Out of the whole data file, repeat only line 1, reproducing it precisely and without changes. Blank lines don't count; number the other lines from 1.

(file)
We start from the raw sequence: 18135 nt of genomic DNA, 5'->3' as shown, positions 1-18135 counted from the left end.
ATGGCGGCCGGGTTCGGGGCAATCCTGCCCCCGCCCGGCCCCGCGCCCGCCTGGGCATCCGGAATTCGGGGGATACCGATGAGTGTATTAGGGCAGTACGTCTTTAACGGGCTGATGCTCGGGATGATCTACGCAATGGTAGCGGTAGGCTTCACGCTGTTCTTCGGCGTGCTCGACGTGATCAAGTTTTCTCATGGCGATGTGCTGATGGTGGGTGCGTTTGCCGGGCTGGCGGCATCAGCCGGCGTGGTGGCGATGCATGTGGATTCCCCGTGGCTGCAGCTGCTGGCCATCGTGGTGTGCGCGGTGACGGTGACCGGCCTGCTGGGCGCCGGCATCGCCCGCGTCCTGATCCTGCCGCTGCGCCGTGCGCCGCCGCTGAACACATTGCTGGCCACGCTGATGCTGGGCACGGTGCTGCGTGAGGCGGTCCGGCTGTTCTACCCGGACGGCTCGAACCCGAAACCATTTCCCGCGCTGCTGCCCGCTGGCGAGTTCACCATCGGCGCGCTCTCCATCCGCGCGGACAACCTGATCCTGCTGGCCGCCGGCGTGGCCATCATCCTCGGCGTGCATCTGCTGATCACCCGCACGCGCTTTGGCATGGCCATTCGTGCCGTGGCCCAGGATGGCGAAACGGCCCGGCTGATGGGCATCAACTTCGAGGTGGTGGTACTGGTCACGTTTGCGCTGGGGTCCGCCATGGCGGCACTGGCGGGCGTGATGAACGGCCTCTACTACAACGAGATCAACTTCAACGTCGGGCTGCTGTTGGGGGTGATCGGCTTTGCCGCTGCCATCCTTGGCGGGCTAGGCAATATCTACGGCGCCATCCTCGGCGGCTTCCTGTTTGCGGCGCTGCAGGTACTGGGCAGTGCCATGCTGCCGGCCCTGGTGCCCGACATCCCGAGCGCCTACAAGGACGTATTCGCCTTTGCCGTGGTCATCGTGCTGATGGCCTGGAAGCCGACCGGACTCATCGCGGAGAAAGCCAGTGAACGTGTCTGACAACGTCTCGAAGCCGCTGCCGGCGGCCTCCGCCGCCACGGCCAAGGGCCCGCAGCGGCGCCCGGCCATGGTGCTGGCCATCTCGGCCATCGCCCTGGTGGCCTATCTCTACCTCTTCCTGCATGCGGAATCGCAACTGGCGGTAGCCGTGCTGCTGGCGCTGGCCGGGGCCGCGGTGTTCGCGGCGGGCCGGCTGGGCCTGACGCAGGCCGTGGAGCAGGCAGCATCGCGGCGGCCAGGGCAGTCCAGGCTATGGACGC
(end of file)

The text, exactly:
We start from the raw sequence: 18135 nt of genomic DNA, 5'->3' as shown, positions 1-18135 counted from the left end.